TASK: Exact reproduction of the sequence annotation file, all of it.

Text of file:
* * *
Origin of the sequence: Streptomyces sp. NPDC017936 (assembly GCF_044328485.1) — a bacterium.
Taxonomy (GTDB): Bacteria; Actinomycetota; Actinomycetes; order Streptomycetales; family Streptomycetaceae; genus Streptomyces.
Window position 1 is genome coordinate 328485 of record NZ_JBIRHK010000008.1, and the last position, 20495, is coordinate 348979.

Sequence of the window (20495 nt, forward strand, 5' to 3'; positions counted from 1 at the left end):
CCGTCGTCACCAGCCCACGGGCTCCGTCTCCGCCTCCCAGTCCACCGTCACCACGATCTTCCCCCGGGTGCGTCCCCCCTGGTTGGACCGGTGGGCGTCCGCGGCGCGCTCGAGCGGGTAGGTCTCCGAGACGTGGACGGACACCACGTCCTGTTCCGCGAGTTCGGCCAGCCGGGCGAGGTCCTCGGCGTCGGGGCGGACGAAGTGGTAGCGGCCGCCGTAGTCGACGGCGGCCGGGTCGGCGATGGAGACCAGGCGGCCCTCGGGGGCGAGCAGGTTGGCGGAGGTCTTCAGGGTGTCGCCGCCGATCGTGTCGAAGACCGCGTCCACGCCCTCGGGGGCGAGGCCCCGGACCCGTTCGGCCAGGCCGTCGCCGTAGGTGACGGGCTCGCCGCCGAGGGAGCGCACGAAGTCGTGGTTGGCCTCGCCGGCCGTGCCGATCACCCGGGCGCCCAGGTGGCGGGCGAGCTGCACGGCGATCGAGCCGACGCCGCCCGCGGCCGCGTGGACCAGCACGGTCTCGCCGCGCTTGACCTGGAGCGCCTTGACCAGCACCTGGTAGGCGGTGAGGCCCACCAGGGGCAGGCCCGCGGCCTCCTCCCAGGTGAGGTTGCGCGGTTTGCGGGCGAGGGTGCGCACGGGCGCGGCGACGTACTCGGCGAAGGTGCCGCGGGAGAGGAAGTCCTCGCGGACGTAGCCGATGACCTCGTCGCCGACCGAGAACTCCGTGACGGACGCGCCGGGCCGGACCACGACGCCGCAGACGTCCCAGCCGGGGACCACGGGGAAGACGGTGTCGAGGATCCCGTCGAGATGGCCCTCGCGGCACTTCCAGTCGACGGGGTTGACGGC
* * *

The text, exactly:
Origin of the sequence: Streptomyces sp. NPDC017936 (assembly GCF_044328485.1) — a bacterium.
Taxonomy (GTDB): Bacteria; Actinomycetota; Actinomycetes; order Streptomycetales; family Streptomycetaceae; genus Streptomyces.
Window position 1 is genome coordinate 328485 of record NZ_JBIRHK010000008.1, and the last position, 20495, is coordinate 348979.

Sequence of the window (20495 nt, forward strand, 5' to 3'; positions counted from 1 at the left end):
CCGTCGTCACCAGCCCACGGGCTCCGTCTCCGCCTCCCAGTCCACCGTCACCACGATCTTCCCCCGGGTGCGTCCCCCCTGGTTGGACCGGTGGGCGTCCGCGGCGCGCTCGAGCGGGTAGGTCTCCGAGACGTGGACGGACACCACGTCCTGTTCCGCGAGTTCGGCCAGCCGGGCGAGGTCCTCGGCGTCGGGGCGGACGAAGTGGTAGCGGCCGCCGTAGTCGACGGCGGCCGGGTCGGCGATGGAGACCAGGCGGCCCTCGGGGGCGAGCAGGTTGGCGGAGGTCTTCAGGGTGTCGCCGCCGATCGTGTCGAAGACCGCGTCCACGCCCTCGGGGGCGAGGCCCCGGACCCGTTCGGCCAGGCCGTCGCCGTAGGTGACGGGCTCGCCGCCGAGGGAGCGCACGAAGTCGTGGTTGGCCTCGCCGGCCGTGCCGATCACCCGGGCGCCCAGGTGGCGGGCGAGCTGCACGGCGATCGAGCCGACGCCGCCCGCGGCCGCGTGGACCAGCACGGTCTCGCCGCGCTTGACCTGGAGCGCCTTGACCAGCACCTGGTAGGCGGTGAGGCCCACCAGGGGCAGGCCCGCGGCCTCCTCCCAGGTGAGGTTGCGCGGTTTGCGGGCGAGGGTGCGCACGGGCGCGGCGACGTACTCGGCGAAGGTGCCGCGGGAGAGGAAGTCCTCGCGGACGTAGCCGATGACCTCGTCGCCGACCGAGAACTCCGTGACGGACGCGCCGGGCCGGACCACGACGCCGCAGACGTCCCAGCCGGGGACCACGGGGAAGACGGTGTCGAGGATCCCGTCGAGATGGCCCTCGCGGCACTTCCAGTCGACGGGGTTGACGGC